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2024-25 Budget Update: Importance of BOE Funding to Address Test Results and Chronic Absenteeism

2024-25 Budget Update: Importance of BOE Funding to Address Test Results and Chronic Absenteeism
NPS Communications

The funds appropriated to the Norwalk Board of Education for FY 2023-24 accounted for 53.5% of the City of Norwalk’s operating budget. Under the current tentative spending budget cap for FY 2024-25, the percentage would be the same.

Norwalk Public Schools is committed to budgeting those appropriated funds to achieve the priorities outlined in our strategic plan, particularly in terms of providing high-quality instruction and support for our scholars.

Overall, it is true that Norwalk Public Schools has seen its English/Language Arts (ELA) test results fall between 2019 and 2023 according to the results of the Smarter Balanced Assessments. The state has also seen declines in ELA test results over this time period. What the scores published on the website don’t show are the district’s gains among grade level cohorts matched between 2022 and 2023 (see chart below).

Among all students moving from grades 3 to 4 (indicated in green on the chart), 4 to 5 (indicated in blue), and 6 to 7 (indicated in yellow) between 2022 and 2023, we saw the percent proficient increase for their ELA scores. The results are even better for our high needs students, who make up 66% of the students tested in the district. High needs students moving from grades 3 to 4, 4 to 5, 6 to 7, and 7 to 8 (indicated in gray) all saw their percent proficient results increase for ELA.

 High needs students accounted for 66% of SBAC test takers in Norwalk Public Schools compared to 54% in the state.


The increase in chronic absenteeism is also a nationwide trend. Norwalk Public Schools has worked hard to address our own rates of chronic absenteeism. Between the 2021-22 and 2022-23 school years, the district’s chronic absenteeism rate dropped from 29.6% to 21.0%. The rate has dropped again this year to 20.4%.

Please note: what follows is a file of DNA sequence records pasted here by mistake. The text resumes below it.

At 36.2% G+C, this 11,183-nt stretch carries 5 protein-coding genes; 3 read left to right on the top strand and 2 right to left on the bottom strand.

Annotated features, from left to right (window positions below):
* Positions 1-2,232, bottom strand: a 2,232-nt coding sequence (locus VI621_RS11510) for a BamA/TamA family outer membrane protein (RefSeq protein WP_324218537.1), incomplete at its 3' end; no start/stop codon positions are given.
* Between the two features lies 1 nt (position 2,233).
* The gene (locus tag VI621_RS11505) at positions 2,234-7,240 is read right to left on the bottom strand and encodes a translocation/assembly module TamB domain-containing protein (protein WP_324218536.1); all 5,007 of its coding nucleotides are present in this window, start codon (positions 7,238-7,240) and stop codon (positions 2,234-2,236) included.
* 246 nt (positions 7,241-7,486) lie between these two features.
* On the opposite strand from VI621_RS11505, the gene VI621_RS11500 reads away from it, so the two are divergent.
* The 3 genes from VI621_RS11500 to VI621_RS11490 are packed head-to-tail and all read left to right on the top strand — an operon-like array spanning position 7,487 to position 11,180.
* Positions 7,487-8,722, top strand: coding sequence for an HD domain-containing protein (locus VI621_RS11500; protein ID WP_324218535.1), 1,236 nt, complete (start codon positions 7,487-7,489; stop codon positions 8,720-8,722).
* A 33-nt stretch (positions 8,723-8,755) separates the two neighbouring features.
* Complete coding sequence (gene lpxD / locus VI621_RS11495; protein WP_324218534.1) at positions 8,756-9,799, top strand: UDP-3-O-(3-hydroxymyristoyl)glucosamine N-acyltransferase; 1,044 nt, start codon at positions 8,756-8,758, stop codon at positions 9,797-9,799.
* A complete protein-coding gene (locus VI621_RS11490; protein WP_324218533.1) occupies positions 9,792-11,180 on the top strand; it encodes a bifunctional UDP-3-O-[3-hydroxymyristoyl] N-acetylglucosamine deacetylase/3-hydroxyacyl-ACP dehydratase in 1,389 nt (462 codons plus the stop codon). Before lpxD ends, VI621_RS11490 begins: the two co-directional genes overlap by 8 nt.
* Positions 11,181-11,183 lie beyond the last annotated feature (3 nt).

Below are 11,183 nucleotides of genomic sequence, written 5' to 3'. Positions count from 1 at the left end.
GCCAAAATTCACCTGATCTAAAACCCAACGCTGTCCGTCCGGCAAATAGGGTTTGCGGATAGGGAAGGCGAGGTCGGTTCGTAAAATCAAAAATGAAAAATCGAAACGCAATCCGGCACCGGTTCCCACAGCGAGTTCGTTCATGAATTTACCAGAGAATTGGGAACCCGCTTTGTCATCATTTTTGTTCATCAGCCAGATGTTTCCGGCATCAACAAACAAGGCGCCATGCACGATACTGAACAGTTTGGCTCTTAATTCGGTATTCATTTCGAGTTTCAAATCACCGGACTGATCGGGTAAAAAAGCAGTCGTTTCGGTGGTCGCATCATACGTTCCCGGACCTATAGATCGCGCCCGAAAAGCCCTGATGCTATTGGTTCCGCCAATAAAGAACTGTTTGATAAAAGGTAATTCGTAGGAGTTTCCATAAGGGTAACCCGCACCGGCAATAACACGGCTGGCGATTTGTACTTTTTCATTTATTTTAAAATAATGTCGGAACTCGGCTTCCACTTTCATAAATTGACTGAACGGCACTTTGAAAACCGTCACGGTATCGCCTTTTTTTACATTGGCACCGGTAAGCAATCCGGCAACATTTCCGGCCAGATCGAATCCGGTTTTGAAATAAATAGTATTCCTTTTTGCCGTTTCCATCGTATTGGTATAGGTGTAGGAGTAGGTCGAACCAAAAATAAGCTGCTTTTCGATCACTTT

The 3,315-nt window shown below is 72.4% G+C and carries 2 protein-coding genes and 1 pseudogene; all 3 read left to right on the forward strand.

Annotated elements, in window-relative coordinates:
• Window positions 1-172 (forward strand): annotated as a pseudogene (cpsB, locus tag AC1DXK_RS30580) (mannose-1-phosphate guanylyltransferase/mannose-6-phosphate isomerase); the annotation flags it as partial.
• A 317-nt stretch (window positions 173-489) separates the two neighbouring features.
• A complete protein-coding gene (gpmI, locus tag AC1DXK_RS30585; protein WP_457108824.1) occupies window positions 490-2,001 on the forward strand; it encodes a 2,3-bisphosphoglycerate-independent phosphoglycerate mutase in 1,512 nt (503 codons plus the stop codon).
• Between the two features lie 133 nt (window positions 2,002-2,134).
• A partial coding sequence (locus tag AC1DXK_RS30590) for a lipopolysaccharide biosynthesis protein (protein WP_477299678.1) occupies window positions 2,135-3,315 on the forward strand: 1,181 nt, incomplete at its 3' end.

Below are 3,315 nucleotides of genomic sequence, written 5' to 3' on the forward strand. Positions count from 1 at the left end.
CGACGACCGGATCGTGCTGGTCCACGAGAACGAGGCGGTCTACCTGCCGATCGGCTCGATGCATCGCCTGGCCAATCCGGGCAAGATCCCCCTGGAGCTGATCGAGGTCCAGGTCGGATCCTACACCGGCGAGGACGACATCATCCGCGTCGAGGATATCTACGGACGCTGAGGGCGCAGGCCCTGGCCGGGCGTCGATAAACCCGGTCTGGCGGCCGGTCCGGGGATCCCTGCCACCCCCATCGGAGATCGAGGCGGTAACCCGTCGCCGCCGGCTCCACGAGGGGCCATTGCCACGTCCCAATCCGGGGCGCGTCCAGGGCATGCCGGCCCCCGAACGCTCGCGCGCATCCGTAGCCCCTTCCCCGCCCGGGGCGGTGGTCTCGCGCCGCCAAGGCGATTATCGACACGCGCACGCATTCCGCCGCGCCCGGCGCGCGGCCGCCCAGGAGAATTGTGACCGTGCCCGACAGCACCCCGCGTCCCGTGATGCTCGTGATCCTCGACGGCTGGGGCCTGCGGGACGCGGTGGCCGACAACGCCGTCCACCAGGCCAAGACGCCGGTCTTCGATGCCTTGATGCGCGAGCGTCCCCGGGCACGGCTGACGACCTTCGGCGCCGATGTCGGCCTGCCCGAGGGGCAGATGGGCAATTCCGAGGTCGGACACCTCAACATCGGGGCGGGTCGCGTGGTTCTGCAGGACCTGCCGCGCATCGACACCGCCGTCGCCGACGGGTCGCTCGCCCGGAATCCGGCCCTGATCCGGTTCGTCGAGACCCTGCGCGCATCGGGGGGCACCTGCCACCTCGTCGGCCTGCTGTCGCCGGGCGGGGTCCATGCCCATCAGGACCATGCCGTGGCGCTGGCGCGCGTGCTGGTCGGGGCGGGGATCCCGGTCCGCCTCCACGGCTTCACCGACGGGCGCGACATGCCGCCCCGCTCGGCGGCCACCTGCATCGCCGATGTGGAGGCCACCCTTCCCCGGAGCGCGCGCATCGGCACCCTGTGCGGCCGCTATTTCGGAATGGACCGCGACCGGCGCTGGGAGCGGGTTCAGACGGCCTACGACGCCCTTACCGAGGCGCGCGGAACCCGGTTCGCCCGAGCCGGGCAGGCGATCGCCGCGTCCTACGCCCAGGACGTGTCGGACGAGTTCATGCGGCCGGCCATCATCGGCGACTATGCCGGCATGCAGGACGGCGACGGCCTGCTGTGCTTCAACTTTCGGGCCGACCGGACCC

Norwalk is now on par with the state rate which is 19% this year. Between the 2021-22 and 2022-23 school years, the state’s chronic absenteeism rate dropped from 23.7% to 20.0%.

Despite the improvement, the district is not satisfied with this high rate of chronic absenteeism and more work needs to be done to see that this recent decline is the beginning of a new trend that ultimately bolsters an academic recovery.

Nationwide, chronic absenteeism increased from 15% in 2018 to 28% in 2022, according to data from the U.S. Department of Education and compiled by Return 2 Learn Tracker. Return 2 Learn also stated the rate “remained high in 2023.”

A study conducted by The Hechinger Report, a national nonprofit newsroom reporting only on education topics, found that 1 out of 4 students have been chronically absent since the pandemic which accounts for three lost weeks of instruction a year for more than 10 million school children. Among lower income students, the rate is 1 out of 3 that are chronically absent.

The study found multiple reasons for students not coming to school including students who are bullied, students who have asthma and their parents worry about health issues, and others who have fallen so far behind in their schoolwork that they can’t understand what’s being taught in their classroom.